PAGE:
Conventional wisdom says retail incubators don't work.
Downtown Kalamazoo Inc.'s incubator is trying to turn conventional wisdom on its head.
When Rob Peterson was hired over two years ago as recruitment and retention guru for DKI
, his mission was find businesses for downtown and help existing businesses stay. Plenty of empty storefronts needed to be filled.
Peterson started out looking in neighboring towns for successful store owners with a reputation for treating customers well and serving a unique market. He tried to find owners eager to open a second or third shop and willing to do that in Kalamazoo.
Store owners were not willing to make that leap. Going from one store to two or three would take them into the realm of a CEO, a larger scale of doing business, one beyond their comfort level.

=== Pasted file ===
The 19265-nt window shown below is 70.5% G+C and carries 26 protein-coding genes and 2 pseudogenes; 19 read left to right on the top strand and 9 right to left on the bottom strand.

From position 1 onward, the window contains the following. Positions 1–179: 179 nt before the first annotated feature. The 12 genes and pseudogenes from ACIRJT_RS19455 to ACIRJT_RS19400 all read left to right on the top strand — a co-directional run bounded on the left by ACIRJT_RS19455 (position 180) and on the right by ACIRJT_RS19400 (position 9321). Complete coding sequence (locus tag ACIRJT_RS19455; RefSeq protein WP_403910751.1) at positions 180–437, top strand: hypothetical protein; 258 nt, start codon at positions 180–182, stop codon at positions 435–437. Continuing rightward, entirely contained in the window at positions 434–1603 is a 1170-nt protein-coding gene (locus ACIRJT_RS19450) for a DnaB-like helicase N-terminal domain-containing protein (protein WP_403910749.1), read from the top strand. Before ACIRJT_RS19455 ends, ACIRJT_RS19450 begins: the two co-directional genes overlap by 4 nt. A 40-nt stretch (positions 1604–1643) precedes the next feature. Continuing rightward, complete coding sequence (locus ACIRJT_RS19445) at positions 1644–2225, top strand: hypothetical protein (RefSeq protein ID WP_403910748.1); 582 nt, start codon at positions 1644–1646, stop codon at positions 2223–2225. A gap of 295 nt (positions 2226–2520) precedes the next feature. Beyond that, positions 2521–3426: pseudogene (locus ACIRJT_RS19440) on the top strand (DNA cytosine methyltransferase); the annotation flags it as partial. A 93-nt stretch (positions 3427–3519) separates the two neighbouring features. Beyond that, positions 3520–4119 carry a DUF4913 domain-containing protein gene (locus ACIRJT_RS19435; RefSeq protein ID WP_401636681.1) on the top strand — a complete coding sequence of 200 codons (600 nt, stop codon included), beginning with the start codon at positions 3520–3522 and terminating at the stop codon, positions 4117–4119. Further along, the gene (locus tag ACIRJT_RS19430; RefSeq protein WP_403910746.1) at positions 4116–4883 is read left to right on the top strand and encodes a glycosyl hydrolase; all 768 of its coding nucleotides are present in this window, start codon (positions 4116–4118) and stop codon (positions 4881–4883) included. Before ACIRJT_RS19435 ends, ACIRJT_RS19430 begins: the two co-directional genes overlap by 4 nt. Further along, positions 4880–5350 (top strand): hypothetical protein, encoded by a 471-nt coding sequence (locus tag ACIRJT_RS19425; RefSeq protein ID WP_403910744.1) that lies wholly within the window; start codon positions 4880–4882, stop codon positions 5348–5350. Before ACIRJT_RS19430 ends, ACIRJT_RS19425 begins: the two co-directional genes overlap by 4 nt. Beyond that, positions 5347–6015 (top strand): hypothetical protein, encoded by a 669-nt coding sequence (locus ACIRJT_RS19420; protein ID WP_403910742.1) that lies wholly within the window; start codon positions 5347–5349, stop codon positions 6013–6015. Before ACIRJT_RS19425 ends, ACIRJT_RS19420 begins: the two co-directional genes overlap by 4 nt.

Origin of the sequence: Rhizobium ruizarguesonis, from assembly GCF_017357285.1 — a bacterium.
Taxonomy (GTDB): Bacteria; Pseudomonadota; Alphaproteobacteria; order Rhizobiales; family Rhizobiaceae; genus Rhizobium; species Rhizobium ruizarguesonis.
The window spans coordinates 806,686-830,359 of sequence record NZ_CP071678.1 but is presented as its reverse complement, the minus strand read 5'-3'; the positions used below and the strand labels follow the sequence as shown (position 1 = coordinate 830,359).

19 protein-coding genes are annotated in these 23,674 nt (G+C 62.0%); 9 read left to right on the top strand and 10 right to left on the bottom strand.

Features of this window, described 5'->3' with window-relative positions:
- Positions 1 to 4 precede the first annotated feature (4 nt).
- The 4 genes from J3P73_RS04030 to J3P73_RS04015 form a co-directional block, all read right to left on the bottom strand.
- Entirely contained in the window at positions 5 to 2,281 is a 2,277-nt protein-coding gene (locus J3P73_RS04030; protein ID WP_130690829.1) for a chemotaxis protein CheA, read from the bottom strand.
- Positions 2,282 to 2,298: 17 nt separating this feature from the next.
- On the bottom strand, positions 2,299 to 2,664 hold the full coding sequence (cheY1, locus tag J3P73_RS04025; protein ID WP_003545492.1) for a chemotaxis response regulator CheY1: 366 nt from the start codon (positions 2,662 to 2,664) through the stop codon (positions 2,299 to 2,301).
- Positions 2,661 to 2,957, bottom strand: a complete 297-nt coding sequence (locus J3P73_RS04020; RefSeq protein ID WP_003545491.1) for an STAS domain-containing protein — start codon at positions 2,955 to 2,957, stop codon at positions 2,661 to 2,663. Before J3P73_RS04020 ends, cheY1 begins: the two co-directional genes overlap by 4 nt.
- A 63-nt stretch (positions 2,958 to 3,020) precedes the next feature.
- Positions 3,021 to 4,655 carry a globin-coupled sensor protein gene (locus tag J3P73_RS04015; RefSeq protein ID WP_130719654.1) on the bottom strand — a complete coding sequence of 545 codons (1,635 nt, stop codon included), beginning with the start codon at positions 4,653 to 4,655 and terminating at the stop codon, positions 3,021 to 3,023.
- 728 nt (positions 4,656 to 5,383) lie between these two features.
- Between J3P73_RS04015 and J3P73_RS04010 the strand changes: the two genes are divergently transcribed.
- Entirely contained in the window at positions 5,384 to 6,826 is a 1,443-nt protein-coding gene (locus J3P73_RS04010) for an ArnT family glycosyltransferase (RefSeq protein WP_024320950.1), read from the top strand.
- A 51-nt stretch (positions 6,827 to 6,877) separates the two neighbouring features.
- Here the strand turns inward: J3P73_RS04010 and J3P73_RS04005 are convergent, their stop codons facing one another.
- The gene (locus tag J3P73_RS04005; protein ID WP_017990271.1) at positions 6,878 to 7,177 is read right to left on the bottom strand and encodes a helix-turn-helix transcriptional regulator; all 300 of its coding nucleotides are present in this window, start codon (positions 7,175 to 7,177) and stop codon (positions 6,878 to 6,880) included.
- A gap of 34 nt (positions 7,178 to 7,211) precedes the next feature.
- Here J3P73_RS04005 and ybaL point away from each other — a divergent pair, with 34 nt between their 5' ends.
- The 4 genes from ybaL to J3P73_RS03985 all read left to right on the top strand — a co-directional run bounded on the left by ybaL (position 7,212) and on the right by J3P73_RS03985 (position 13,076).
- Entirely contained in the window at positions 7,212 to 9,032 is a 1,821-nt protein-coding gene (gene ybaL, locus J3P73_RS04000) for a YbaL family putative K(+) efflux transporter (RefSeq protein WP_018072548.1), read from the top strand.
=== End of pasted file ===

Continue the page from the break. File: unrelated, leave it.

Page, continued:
Retail start-ups have proven to be an easier sell. As a result, storefronts in downtown Kalamazoo are filling up.
What's happening is part of an experiment that other communities are watching, a type of retail incubator that hasn't been tried elsewhere.
In traditional retail incubators a lot of little retailers share a space, at times giving the shop owners the unintended feel of doing business in a flea market. When a business outgrows the incubator the move and the subsequent struggle to educate shoppers where to find the new location can kill a fledgling enterprise.
Although there are shared customers, there's no shared space in Kalamazoo's retail incubator. Instead, the incubator is more of a process. DKI describes it as a program, not a space.
Before store owners start out in one of the spaces they get the types of assistance that have been proven to grow businesses -- training, mentors and money.